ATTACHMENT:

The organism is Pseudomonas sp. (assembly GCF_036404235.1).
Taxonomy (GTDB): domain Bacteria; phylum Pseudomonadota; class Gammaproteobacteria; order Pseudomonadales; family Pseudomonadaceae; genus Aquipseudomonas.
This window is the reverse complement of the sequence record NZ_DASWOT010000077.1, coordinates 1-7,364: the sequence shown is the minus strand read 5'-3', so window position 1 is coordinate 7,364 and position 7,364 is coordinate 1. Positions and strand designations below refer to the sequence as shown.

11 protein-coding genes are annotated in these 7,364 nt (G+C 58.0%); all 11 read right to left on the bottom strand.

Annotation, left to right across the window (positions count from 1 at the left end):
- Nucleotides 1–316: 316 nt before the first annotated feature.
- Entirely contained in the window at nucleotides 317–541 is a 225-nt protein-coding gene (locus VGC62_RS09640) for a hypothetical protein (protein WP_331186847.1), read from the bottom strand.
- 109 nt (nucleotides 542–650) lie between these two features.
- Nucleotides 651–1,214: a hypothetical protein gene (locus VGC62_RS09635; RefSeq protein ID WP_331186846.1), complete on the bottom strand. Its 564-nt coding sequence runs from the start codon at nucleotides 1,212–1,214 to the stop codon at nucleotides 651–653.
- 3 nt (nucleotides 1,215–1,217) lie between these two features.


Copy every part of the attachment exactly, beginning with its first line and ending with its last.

The organism is Pseudomonas sp. (assembly GCF_036404235.1).
Taxonomy (GTDB): domain Bacteria; phylum Pseudomonadota; class Gammaproteobacteria; order Pseudomonadales; family Pseudomonadaceae; genus Aquipseudomonas.
This window is the reverse complement of the sequence record NZ_DASWOT010000077.1, coordinates 1-7,364: the sequence shown is the minus strand read 5'-3', so window position 1 is coordinate 7,364 and position 7,364 is coordinate 1. Positions and strand designations below refer to the sequence as shown.

11 protein-coding genes are annotated in these 7,364 nt (G+C 58.0%); all 11 read right to left on the bottom strand.

Annotation, left to right across the window (positions count from 1 at the left end):
- Nucleotides 1–316: 316 nt before the first annotated feature.
- Entirely contained in the window at nucleotides 317–541 is a 225-nt protein-coding gene (locus VGC62_RS09640) for a hypothetical protein (protein WP_331186847.1), read from the bottom strand.
- 109 nt (nucleotides 542–650) lie between these two features.
- Nucleotides 651–1,214: a hypothetical protein gene (locus VGC62_RS09635; RefSeq protein ID WP_331186846.1), complete on the bottom strand. Its 564-nt coding sequence runs from the start codon at nucleotides 1,212–1,214 to the stop codon at nucleotides 651–653.
- 3 nt (nucleotides 1,215–1,217) lie between these two features.